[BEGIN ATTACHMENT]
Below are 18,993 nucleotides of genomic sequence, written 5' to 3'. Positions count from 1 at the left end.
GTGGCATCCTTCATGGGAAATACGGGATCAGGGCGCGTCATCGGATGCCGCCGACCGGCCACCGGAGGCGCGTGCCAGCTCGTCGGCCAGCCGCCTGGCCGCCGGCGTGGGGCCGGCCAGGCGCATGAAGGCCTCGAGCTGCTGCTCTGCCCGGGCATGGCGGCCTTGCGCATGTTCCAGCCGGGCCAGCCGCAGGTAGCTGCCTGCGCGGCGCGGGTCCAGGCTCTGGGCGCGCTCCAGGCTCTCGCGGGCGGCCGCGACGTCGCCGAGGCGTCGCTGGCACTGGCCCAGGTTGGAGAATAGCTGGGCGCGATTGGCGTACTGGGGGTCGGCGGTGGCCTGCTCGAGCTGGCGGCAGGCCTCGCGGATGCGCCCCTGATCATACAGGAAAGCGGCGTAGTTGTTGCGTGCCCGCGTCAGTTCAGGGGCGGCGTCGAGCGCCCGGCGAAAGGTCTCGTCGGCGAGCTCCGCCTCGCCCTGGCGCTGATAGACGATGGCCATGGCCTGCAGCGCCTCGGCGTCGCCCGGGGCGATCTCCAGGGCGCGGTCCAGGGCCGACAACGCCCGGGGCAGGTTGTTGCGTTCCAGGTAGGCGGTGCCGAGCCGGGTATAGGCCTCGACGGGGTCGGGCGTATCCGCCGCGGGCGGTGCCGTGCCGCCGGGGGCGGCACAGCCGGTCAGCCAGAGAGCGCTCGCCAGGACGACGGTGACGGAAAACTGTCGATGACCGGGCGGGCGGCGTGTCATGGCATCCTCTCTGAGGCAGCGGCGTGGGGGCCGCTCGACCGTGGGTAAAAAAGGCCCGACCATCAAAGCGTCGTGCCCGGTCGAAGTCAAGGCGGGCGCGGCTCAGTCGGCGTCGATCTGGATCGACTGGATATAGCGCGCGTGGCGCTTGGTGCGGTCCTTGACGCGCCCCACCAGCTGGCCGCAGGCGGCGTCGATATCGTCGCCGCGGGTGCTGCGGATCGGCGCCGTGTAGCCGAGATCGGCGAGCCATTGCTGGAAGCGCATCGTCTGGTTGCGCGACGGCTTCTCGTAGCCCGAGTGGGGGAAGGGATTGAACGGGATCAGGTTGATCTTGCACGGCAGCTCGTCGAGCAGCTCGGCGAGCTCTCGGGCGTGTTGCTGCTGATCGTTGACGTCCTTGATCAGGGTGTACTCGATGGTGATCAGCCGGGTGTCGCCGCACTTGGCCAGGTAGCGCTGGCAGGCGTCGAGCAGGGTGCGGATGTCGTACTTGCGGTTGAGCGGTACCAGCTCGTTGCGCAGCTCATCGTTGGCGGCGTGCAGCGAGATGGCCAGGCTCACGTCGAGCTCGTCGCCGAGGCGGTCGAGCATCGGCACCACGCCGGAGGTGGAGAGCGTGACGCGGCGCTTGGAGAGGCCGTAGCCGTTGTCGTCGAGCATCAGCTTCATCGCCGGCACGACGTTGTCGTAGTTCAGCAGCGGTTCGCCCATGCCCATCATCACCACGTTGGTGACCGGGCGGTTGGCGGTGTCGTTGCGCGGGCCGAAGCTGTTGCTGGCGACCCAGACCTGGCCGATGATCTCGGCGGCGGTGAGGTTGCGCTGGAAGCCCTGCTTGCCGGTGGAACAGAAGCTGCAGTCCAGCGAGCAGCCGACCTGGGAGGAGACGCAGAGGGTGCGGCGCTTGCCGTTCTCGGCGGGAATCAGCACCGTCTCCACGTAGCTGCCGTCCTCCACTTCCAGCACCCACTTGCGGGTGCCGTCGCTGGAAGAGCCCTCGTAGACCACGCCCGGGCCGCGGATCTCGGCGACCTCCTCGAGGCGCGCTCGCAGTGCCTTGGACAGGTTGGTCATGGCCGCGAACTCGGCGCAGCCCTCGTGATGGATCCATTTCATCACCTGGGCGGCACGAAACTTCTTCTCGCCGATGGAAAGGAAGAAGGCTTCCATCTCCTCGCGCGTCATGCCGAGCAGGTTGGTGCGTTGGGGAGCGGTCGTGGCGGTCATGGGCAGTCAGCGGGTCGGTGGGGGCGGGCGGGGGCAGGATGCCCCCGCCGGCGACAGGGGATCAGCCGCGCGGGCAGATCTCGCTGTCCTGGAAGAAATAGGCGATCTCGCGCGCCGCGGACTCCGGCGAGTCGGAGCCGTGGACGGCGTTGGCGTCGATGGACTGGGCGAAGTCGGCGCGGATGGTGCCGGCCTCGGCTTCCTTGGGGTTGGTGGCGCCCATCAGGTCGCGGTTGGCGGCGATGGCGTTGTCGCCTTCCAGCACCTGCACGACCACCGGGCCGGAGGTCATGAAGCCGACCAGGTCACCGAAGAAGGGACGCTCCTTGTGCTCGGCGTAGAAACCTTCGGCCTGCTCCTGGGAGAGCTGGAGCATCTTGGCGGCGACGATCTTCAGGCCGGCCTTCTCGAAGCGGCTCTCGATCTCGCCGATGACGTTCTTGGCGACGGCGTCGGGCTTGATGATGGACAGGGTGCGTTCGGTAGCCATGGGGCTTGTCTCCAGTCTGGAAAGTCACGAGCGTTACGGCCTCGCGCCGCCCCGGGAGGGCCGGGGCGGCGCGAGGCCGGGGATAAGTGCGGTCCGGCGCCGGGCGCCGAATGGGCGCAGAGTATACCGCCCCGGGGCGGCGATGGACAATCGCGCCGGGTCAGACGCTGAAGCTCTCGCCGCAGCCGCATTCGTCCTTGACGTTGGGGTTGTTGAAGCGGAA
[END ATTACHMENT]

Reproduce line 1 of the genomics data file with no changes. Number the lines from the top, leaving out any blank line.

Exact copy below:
Below are 18,993 nucleotides of genomic sequence, written 5' to 3'. Positions count from 1 at the left end.